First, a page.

The number of accounts or other identifiers listed in or about which information was disclosed in response to a Government Data Request. This number may not reflect the number of users and accounts actually involved because: 1) a single account may have been included in more than one Government Data Request; 2) an individual user may have multiple accounts that were specified in one or more Government Data Requests; 3) if a Government Data Request specified an account that does not exist, that nonexistent account would nevertheless be included in our count of Government Specified Accounts; and 4) if a Government Data Request demanded information about accounts that satisfy specified criteria (e.g., accounts registered under a particular proper name or accounts associated with a particular phone number) and we determined that it was appropriate to produce data in response to the request, we would report the total number of accounts about which information was produced to the government in connection with that Government Data Request.
Oath produced no data in response to the Government Data Request because no responsive data could be found (i.e., the account didn’t exist or there was no data for the date range specified by the request).
Non-content data such as basic subscriber information (including the information captured at the time of registration, such as an alternate e-mail address, name, location, and IP address), login details, billing information, and other transactional information (e.g., “to,” “from,” and “date” fields from email headers).
The Pen Register Statute (18 U.S.C. §3121 et seq.), governs the use of so-called “pen registers” and “trap and trace devices” to capture prospective or “real-time” non-content information about a target’s communications, such as information indicating who the communication was to or from, the time it was transmitted, and the duration or size of the communication. Pen register orders are issued by courts upon a showing that the information likely to be obtained is relevant to a law enforcement investigation.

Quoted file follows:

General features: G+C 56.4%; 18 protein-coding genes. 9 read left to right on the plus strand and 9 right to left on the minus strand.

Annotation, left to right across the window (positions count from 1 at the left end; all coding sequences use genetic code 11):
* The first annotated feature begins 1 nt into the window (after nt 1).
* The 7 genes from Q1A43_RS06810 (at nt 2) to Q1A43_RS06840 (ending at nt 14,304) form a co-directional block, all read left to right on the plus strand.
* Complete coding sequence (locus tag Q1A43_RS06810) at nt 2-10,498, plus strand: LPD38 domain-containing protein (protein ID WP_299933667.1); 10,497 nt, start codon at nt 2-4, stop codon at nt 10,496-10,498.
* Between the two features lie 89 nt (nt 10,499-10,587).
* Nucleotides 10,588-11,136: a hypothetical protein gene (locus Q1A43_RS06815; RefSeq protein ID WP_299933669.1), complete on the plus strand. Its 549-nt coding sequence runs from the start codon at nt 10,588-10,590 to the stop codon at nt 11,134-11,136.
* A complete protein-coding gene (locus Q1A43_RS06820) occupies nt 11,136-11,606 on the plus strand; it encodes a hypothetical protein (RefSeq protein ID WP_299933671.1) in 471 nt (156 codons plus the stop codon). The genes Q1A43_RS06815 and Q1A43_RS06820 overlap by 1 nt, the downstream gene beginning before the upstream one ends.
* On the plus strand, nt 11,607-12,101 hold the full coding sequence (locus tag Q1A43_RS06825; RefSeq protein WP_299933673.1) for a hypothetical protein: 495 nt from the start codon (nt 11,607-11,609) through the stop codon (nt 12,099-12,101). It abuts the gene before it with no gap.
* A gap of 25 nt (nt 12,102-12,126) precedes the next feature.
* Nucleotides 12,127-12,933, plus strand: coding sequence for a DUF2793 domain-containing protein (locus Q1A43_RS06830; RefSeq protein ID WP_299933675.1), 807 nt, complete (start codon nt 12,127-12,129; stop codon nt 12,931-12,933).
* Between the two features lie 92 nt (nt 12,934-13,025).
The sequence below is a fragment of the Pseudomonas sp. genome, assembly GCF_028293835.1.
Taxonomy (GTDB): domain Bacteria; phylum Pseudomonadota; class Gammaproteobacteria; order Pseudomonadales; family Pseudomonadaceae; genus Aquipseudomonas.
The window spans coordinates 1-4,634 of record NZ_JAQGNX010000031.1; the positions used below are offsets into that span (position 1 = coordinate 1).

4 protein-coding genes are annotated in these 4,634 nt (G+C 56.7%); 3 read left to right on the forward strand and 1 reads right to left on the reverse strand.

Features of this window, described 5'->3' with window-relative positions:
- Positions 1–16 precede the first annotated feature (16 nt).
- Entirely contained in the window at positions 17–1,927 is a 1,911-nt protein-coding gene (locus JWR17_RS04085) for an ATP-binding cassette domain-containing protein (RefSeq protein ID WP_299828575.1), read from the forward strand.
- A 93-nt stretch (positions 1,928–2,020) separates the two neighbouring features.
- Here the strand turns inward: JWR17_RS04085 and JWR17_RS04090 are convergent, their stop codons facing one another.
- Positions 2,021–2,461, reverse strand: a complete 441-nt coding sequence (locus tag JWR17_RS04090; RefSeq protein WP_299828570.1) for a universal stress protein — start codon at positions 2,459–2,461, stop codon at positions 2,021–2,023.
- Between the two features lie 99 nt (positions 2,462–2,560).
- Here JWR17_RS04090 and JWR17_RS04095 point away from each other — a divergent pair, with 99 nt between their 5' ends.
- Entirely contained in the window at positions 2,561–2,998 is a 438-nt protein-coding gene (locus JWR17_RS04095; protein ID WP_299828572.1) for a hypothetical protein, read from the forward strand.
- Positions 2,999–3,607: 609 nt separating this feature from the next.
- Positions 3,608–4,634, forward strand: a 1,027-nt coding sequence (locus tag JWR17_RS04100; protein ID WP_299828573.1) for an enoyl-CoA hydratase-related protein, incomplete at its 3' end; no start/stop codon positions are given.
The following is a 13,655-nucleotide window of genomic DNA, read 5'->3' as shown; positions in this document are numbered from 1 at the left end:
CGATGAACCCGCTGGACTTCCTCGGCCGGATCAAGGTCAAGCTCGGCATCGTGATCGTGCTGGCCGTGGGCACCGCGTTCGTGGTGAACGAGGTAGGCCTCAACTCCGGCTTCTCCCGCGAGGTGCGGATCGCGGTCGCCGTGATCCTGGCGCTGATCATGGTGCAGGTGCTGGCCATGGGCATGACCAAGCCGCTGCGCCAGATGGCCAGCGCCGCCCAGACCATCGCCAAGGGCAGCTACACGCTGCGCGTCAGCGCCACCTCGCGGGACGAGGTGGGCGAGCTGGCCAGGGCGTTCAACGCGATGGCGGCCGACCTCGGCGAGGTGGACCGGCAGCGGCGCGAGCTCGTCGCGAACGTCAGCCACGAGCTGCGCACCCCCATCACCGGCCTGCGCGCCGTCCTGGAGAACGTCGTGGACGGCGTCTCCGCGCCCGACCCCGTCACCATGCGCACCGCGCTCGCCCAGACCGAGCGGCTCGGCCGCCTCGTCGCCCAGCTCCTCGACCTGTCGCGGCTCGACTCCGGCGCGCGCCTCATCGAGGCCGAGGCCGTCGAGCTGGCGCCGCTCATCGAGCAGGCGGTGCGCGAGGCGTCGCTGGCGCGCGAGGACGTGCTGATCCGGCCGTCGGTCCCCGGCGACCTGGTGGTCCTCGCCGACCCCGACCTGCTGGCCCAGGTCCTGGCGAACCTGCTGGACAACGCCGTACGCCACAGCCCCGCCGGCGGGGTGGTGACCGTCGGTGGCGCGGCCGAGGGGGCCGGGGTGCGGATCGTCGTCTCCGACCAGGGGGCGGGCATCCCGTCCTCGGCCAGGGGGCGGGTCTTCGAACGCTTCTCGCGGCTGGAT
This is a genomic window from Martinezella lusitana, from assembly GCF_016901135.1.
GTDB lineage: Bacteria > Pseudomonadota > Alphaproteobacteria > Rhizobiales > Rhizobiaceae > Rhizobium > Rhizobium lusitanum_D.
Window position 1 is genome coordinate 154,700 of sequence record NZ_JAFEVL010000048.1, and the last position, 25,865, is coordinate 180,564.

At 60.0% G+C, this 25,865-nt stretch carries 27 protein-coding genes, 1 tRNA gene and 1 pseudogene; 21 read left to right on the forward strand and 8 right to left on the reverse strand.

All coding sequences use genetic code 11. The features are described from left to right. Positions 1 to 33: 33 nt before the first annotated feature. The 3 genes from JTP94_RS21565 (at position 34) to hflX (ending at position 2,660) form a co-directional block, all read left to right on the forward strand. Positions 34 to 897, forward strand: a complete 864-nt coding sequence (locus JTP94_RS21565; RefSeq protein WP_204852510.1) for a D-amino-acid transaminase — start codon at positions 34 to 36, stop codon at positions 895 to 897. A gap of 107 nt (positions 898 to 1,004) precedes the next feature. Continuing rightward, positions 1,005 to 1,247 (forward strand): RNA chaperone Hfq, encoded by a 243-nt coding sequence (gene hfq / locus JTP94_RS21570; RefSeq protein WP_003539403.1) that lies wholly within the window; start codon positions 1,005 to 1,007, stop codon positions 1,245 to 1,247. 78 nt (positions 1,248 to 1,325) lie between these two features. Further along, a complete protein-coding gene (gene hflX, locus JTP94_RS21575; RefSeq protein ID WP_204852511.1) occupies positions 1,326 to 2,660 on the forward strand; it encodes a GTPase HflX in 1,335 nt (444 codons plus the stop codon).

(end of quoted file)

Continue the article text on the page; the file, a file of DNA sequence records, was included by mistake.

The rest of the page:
Oath may have possessed data responsive to the Government Data Request, but none was produced because of a defect or other problem with the Government Data Request (e.g., the request only sought data that could not be lawfully obtained with the legal process provided). This category also includes Government Data Requests that were withdrawn after being received by Oath. We carefully review Government Data Requests for legal sufficiency and interpret them narrowly in an effort to produce the least amount of data necessary to comply with the request.
A search warrant is a court order that is issued based on a showing of probable cause, which means that there is “reasonable ground to suspect that a person has committed or is committing a crime or that a place contains specific items connected with a crime.” Search warrants are used to compel the disclosure of both Content and NCD.
A subpoena is a legal demand issued in a civil or criminal investigation without prior judicial review. Subpoenas are used to compel the disclosure of basic subscriber information, NCD that includes information captured at the time of registration, such as an alternate e-mail address, name, location, and IP address), login details, and billing information.
The Wiretap Act (18 U.S.C. § 2511 et seq.), sometimes known as “Title III,” governs the interception or collection of the content of a target’s prospective or “real-time” communications. A wiretap order is essentially a search warrant with more stringent administrative review requirements and use restrictions that limit the instances in which law enforcement may seek such an order.